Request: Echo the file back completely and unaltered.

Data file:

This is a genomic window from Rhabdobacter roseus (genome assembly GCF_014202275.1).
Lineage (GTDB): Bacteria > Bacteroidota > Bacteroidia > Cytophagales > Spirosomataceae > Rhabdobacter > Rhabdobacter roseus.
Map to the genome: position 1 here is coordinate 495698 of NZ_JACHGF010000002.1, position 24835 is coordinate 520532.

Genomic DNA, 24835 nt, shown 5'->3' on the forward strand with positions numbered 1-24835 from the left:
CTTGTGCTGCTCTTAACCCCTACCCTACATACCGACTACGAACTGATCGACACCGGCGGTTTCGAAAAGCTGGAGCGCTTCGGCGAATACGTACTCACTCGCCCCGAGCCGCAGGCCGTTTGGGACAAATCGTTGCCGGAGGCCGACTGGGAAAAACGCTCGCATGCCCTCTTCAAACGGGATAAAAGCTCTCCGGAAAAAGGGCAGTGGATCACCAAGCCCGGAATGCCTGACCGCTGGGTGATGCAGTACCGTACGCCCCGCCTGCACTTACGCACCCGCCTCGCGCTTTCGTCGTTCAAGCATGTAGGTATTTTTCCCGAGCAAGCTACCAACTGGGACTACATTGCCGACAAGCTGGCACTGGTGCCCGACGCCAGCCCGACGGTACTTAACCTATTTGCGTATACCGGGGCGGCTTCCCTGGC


This is a genomic window from Rhabdobacter roseus (genome assembly GCF_014202275.1).
Lineage (GTDB): Bacteria > Bacteroidota > Bacteroidia > Cytophagales > Spirosomataceae > Rhabdobacter > Rhabdobacter roseus.
Map to the genome: position 1 here is coordinate 495698 of NZ_JACHGF010000002.1, position 24835 is coordinate 520532.

Genomic DNA, 24835 nt, shown 5'->3' on the forward strand with positions numbered 1-24835 from the left:
CTTGTGCTGCTCTTAACCCCTACCCTACATACCGACTACGAACTGATCGACACCGGCGGTTTCGAAAAGCTGGAGCGCTTCGGCGAATACGTACTCACTCGCCCCGAGCCGCAGGCCGTTTGGGACAAATCGTTGCCGGAGGCCGACTGGGAAAAACGCTCGCATGCCCTCTTCAAACGGGATAAAAGCTCTCCGGAAAAAGGGCAGTGGATCACCAAGCCCGGAATGCCTGACCGCTGGGTGATGCAGTACCGTACGCCCCGCCTGCACTTACGCACCCGCCTCGCGCTTTCGTCGTTCAAGCATGTAGGTATTTTTCCCGAGCAAGCTACCAACTGGGACTACATTGCCGACAAGCTGGCACTGGTGCCCGACGCCAGCCCGACGGTACTTAACCTATTTGCGTATACCGGGGCGGCTTCCCTGGC